They were the people that I was taught, in some way, to mistrust and to fear. They were rich people – whether they were actually rich – they seemed rich to me. And I noticed that in this little courtroom, all of the people who were subjected to the court system were like me. They were white people. They didn’t wear that nice of clothes.

They were obviously very poor, both in the way that they talked and the way that they conducted themselves. And when I was asked to lie to that judge, frankly, I didn’t feel bad at all because I knew that it was something that was necessary to protect my family and to protect myself.

And it’s really interesting, looking back, that I didn’t, you know – I’m a member of the bar now – that I didn’t feel at all guilty about lying to a judge. And a big part of it is just because I felt like – look, my people are here. And they’re being subjected to this system. These people are over there. And they’re administering this system. And it’s fine to tell a little white lie to them. And that’s, of course, a little ironic because I was there, theoretically, because of my own protection.

But it was pretty clear to me, both in my exposure to the courthouse and my exposure to the child welfare bureaucracy, that the folks who were involved in our lives were outsiders. And what was most important was to push them out as quickly as possible.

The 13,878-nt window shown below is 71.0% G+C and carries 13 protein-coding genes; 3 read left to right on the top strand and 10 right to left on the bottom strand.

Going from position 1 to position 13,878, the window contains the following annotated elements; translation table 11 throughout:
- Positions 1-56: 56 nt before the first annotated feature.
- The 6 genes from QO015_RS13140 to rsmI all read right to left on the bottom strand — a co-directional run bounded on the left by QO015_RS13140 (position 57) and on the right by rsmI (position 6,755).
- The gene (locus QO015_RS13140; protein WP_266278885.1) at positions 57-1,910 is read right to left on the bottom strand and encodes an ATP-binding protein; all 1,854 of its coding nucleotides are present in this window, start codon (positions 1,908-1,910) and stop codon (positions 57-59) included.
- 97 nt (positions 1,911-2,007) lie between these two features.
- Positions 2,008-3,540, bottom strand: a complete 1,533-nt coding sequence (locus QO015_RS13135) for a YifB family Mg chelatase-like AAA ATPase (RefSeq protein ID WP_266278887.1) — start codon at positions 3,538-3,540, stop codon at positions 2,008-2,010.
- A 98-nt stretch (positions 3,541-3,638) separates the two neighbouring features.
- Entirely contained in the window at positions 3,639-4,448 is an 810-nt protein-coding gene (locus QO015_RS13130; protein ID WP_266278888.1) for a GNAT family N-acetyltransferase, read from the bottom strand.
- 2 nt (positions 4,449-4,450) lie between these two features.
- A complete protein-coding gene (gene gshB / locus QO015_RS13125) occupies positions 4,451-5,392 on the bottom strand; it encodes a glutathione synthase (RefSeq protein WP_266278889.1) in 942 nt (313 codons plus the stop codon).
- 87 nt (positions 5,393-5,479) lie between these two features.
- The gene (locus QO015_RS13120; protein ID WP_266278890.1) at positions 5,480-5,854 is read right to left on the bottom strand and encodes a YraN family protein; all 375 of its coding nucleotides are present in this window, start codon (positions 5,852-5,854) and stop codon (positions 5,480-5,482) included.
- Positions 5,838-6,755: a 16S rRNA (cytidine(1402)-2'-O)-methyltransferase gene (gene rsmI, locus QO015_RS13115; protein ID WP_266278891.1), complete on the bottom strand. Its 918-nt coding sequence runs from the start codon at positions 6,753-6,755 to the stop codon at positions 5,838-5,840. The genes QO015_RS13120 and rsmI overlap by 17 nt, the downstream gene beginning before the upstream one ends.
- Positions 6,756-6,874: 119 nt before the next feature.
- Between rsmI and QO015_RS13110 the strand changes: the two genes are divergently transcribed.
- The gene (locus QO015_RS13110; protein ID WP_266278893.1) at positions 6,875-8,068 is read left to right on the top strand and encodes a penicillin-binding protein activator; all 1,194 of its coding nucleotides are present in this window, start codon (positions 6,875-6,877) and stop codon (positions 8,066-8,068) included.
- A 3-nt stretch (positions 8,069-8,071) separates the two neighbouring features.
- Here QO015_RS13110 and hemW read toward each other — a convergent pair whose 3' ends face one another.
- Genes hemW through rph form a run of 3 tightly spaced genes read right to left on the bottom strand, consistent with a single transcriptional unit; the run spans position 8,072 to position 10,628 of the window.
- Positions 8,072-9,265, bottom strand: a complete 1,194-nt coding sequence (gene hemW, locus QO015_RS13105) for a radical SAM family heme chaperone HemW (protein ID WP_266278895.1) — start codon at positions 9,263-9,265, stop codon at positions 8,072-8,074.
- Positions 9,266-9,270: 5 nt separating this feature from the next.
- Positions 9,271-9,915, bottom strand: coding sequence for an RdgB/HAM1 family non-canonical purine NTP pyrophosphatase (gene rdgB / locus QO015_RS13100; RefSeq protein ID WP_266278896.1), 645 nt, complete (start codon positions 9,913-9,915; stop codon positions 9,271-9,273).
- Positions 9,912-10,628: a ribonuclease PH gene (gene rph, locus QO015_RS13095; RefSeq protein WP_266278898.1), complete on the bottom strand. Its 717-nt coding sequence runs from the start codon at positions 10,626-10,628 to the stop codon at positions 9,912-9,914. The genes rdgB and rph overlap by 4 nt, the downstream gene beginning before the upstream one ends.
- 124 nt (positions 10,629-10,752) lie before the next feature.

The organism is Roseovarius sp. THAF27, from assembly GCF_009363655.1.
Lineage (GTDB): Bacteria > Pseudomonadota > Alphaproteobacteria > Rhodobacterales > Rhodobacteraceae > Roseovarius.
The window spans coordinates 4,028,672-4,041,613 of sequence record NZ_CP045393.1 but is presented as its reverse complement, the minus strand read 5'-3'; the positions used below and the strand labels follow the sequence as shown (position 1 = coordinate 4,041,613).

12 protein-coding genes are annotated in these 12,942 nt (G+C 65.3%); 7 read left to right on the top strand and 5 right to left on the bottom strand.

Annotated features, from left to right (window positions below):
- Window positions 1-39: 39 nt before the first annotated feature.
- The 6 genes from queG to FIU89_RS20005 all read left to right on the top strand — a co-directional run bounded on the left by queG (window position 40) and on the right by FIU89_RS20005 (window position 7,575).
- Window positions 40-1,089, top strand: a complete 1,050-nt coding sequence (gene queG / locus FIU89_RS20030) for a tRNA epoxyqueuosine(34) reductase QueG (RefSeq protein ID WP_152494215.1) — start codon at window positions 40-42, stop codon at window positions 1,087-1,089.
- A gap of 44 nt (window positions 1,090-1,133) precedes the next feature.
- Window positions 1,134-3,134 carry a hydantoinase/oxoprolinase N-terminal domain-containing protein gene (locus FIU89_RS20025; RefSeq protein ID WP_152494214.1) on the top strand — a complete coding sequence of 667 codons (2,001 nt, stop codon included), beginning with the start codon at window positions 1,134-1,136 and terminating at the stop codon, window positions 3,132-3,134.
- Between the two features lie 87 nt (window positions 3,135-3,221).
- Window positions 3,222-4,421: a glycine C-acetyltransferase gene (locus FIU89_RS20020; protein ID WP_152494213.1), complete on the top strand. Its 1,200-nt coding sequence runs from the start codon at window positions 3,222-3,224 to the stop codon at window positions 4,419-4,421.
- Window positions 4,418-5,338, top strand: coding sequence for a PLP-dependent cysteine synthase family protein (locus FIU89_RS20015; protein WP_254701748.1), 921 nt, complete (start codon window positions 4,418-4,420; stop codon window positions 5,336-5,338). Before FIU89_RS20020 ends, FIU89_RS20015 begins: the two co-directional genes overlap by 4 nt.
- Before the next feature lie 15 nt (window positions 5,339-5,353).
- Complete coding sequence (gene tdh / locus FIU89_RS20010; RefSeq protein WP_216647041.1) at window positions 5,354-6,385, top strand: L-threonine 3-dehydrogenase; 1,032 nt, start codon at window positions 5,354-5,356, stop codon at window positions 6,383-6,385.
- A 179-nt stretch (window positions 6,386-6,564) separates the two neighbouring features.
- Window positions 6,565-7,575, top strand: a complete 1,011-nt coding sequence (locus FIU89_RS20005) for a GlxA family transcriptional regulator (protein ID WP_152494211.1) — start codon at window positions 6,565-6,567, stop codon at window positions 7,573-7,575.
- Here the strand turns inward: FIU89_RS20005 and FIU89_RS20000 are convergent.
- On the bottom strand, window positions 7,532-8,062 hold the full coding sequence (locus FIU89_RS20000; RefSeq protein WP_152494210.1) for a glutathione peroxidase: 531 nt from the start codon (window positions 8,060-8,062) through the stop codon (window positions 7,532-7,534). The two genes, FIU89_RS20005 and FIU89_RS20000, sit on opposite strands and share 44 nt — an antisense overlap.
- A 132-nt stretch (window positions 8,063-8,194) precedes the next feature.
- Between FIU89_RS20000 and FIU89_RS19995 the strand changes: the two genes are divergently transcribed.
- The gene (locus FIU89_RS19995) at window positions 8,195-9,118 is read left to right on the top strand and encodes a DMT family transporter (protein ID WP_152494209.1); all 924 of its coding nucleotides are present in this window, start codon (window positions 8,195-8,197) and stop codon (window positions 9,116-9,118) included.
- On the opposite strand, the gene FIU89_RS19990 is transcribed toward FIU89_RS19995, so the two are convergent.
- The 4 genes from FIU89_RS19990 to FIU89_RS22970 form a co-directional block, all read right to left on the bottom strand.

As Gross led the interview toward a discussion of the Presidential election, Vance said, “I saw a statistic a few weeks ago that in the Ohio county where I grew up, Butler County, deaths from drug overdoses actually outnumber deaths from natural causes…. And it’s just an extraordinarily terrible thing that’s happened to these communities.”

Vance argues that white poor people and working-class whites share a belief that the country is headed in the wrong direction, which breeds frustration at political elites. So Trump:

is in some ways a pain reliever. He’s someone who makes people feel a little bit better about their problems [because he] is recognizing some legitimate problems….

They don’t think that this guy is going to solve all their problems. They just think he’s at least trying and he’s saying things, primarily to the elites, that they wish they could say themselves. So it’s really interesting. There’s a recognition that Trump isn’t going to solve a lot of these problems, but he’s, at the end of the day, the only person really trying to tap into this frustration….